Goin’ Down South

I’m road tripping.  This has always been my favorite state of existence. As a child I took long journeys during the summer with my folks, who as teachers had long summer holidays.  The longest with them was from Long Island to Alaska by car.  I was pretty young, but the back of the Volkswagon van and state parks rank as some of my clearest and best childhood memories.  While other kids were at summer camp doing whatever kids do at summer camp, I was pretty much living in state parks, hiking, fishing with my dad and eating lots of bologna sandwhiches. We never actually caught any fish. I think my dad did that on purpose.

I never went to Disneyland, but spent weeks in gorgeous places like Yellowstone, Glacier and the Badlands.  It was awesome.  As a teen I went on a 50 day cross country trip with classmates that took me to nearly every state.  After university I drove solo cross country twice.  There is really no location I find more comforting and enjoyable than the distance covered between two places.


If I marry, that woman better be OK with bug spray as perfume, sleeping in tents and showering with a cold water hose in a Canadian provincial park.  If I have spawn, they will meet moose and bear before I trust them around Mickey Mouse.  I’m a believer that if you want to grow up in America you need to spend some time growing up on the road.  The vast roads and natural beauty are probably my favorite things about the US.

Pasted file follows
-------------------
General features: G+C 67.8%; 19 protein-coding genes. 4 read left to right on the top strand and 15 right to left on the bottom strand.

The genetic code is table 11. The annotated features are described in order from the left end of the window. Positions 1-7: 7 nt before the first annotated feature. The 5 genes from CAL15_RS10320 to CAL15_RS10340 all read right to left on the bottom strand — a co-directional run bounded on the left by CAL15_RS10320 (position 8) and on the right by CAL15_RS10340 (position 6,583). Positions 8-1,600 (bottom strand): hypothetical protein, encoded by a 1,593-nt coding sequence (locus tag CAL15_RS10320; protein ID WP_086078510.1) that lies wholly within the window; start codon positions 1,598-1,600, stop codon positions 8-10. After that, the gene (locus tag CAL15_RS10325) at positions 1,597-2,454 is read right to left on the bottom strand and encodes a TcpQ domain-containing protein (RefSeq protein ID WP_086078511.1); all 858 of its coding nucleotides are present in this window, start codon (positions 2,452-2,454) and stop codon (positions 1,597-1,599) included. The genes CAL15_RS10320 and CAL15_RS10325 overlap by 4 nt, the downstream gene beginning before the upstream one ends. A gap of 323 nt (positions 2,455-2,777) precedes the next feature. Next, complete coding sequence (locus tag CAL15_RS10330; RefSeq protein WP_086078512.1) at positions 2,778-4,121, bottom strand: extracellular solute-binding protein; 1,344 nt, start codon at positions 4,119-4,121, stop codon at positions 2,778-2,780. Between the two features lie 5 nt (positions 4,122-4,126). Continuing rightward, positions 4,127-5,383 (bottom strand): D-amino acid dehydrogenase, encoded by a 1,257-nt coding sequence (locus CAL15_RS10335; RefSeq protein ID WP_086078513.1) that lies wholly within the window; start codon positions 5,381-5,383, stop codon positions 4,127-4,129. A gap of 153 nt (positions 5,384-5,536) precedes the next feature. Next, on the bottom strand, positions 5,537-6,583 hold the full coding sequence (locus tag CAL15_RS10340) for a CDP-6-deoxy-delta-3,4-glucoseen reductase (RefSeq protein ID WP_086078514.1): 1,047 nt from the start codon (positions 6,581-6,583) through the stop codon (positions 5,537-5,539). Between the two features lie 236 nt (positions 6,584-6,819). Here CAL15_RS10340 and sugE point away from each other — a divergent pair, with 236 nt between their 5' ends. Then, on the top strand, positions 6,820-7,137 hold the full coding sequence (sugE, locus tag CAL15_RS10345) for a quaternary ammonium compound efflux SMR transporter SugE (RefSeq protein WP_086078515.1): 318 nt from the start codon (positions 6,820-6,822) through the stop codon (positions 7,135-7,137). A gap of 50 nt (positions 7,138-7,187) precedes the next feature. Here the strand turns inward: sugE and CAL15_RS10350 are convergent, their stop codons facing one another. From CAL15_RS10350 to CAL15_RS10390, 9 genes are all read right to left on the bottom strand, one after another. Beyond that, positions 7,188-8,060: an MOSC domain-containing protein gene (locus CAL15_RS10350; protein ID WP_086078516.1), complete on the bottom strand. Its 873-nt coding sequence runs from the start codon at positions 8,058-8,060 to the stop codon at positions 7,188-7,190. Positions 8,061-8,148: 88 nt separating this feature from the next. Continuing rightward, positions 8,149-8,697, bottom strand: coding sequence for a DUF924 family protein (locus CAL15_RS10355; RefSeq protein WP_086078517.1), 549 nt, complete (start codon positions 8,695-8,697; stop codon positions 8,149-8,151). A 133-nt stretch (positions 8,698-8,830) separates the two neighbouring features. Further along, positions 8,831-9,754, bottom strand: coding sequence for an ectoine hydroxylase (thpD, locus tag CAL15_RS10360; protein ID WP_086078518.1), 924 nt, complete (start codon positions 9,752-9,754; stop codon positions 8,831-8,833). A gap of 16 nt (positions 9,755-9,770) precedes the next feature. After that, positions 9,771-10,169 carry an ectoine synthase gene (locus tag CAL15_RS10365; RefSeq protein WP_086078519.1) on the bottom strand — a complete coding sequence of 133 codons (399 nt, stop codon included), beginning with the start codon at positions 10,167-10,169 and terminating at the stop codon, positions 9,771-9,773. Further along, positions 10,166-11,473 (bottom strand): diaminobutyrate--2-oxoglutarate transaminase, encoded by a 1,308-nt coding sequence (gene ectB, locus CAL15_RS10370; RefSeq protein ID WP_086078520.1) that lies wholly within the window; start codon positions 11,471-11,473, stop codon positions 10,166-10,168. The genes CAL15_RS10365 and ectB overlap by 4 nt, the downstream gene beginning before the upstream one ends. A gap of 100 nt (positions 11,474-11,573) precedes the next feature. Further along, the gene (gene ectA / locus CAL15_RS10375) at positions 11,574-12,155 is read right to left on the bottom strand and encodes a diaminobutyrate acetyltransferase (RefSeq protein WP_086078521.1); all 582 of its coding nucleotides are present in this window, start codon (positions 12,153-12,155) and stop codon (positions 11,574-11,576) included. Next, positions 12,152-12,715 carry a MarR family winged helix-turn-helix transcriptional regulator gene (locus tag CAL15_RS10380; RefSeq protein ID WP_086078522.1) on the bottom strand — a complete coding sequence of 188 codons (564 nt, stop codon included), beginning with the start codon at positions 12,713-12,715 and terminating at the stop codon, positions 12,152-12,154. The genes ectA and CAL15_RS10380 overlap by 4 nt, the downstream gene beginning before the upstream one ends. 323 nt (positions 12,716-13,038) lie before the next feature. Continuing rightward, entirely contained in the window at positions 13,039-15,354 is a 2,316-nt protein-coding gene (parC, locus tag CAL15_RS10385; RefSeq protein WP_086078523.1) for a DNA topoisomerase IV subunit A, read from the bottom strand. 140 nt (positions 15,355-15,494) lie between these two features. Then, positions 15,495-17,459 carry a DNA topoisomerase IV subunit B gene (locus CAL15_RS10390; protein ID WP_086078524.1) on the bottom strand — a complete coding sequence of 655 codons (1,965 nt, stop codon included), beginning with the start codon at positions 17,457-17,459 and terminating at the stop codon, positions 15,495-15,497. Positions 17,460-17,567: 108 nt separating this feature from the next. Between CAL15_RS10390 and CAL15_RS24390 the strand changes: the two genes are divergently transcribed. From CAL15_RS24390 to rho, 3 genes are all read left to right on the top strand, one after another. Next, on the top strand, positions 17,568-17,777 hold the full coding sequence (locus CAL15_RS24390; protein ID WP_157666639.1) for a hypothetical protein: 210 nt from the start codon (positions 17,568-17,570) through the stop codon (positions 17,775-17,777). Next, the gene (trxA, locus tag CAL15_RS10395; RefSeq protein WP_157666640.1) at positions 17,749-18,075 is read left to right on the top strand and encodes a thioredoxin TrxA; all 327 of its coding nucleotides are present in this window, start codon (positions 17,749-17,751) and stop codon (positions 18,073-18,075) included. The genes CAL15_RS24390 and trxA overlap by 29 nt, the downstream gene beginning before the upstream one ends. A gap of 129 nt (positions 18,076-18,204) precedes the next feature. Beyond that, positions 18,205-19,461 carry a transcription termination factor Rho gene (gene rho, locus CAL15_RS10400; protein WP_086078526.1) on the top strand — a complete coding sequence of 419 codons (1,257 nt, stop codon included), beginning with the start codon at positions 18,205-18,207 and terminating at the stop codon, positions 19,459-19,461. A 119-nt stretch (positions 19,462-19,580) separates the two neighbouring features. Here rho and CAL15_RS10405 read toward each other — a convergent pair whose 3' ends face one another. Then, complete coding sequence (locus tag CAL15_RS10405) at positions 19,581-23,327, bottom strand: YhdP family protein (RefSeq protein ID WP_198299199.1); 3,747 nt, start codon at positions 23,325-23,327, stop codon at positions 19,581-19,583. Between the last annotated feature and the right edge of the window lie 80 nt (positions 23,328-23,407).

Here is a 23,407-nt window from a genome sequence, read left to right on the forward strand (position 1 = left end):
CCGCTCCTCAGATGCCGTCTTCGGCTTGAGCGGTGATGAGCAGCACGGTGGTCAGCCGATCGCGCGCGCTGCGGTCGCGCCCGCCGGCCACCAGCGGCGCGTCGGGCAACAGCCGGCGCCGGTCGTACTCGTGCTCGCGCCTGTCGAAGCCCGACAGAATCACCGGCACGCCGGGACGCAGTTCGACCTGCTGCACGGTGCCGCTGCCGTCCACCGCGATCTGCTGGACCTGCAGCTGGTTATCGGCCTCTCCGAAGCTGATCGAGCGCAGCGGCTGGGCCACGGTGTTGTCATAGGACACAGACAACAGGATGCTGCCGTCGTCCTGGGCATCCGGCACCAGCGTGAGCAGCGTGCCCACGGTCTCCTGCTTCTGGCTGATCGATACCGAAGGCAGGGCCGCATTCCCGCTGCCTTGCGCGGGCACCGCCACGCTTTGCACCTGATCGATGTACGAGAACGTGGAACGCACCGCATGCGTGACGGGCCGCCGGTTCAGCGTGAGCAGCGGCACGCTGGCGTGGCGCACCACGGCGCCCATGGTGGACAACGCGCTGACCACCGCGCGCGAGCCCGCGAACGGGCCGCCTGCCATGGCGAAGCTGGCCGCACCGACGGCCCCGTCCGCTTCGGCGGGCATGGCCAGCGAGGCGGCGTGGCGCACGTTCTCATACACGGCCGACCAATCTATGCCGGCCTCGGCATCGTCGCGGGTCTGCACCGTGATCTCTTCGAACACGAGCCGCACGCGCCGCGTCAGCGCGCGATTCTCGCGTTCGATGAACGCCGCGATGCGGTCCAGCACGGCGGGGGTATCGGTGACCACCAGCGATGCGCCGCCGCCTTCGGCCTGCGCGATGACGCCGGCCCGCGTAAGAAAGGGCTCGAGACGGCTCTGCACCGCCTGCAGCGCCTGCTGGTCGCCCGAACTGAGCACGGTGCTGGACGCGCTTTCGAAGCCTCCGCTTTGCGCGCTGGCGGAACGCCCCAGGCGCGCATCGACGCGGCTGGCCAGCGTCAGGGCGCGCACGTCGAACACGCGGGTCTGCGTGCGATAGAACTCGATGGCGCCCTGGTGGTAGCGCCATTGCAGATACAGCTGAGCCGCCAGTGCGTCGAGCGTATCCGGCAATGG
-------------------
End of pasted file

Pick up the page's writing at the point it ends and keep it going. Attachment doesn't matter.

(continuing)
This trip has me going from pretty much the Canadian border to Florida along I-95.  Somewhere between Philadelphia yesterday and North Carolina today I passed into “The South.”  I love the South but find it foreign, amusing and occasionally a little scary in that “Deliverance” way.  I suppose I officially crossed over at the Mason-Dixon line, but it hit me when I stopped to eat at “Bojangle’s Chicken & Biscuits.” A smallish southern fast-food chain, basically a KFC or Popeyes. The food wasn’t particularly different, though the “fixins menu” included dirty rice, Cajun pinto beans and grits. A “Yeah, I’m in the South now” moment to be sure.

The accents, attitudes, posture, clothes, mannerisms and many other subtle changes became immediately, though almost imperceptibly, different.  As an American I immediately felt them.  When I first moved to Tokyo, these sorts of differences in Japan were completely invisible to me.  I dated Japanese girls, who had I met their American equivalent would never have been likely matches.  I became friends with folks who were wildly different from the type of person I’d normally hang out with.  Because they were simply Japanese to me, all the other cultural, social, political or educational differences were moot.  They were just Japanese.

I went to the Sanja Matsuri festival every year.  A crowded, monstrosity of a festival with something like a few million participants each year.  But it was only after about 5 or 6 years in Japan, as I was wandering through the back alleys of the festival snapping photos, eating, drinking and making merry that it hit me.  Oh my God… these are the same people who go to state fairs in the US.  I am not a butter sculpture, pie eating contest and fried cola at the state fair kind of person.